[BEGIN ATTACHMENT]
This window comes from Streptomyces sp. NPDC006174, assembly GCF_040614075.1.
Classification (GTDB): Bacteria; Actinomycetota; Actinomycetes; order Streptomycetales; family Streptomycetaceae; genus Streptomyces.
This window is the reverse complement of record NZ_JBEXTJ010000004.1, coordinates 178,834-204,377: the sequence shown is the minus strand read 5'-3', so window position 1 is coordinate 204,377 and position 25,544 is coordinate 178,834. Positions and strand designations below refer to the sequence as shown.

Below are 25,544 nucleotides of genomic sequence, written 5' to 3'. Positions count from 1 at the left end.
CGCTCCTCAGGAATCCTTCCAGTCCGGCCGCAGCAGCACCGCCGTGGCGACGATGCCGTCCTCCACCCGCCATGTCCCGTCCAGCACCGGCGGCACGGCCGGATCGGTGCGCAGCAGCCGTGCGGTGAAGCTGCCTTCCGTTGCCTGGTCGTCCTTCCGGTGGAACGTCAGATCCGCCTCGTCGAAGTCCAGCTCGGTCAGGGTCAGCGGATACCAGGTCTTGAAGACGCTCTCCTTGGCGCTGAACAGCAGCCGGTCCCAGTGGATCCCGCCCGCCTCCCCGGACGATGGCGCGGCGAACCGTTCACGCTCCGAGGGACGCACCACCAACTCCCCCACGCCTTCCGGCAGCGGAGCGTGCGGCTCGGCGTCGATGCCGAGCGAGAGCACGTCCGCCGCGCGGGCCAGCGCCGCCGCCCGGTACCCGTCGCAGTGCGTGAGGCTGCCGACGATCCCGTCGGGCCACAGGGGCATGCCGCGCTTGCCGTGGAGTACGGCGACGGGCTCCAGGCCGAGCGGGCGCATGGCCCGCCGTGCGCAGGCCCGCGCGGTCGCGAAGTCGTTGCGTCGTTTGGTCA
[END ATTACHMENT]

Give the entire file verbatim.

This window comes from Streptomyces sp. NPDC006174, assembly GCF_040614075.1.
Classification (GTDB): Bacteria; Actinomycetota; Actinomycetes; order Streptomycetales; family Streptomycetaceae; genus Streptomyces.
This window is the reverse complement of record NZ_JBEXTJ010000004.1, coordinates 178,834-204,377: the sequence shown is the minus strand read 5'-3', so window position 1 is coordinate 204,377 and position 25,544 is coordinate 178,834. Positions and strand designations below refer to the sequence as shown.

Below are 25,544 nucleotides of genomic sequence, written 5' to 3'. Positions count from 1 at the left end.
CGCTCCTCAGGAATCCTTCCAGTCCGGCCGCAGCAGCACCGCCGTGGCGACGATGCCGTCCTCCACCCGCCATGTCCCGTCCAGCACCGGCGGCACGGCCGGATCGGTGCGCAGCAGCCGTGCGGTGAAGCTGCCTTCCGTTGCCTGGTCGTCCTTCCGGTGGAACGTCAGATCCGCCTCGTCGAAGTCCAGCTCGGTCAGGGTCAGCGGATACCAGGTCTTGAAGACGCTCTCCTTGGCGCTGAACAGCAGCCGGTCCCAGTGGATCCCGCCCGCCTCCCCGGACGATGGCGCGGCGAACCGTTCACGCTCCGAGGGACGCACCACCAACTCCCCCACGCCTTCCGGCAGCGGAGCGTGCGGCTCGGCGTCGATGCCGAGCGAGAGCACGTCCGCCGCGCGGGCCAGCGCCGCCGCCCGGTACCCGTCGCAGTGCGTGAGGCTGCCGACGATCCCGTCGGGCCACAGGGGCATGCCGCGCTTGCCGTGGAGTACGGCGACGGGCTCCAGGCCGAGCGGGCGCATGGCCCGCCGTGCGCAGGCCCGCGCGGTCGCGAAGTCGTTGCGTCGTTTGGTCA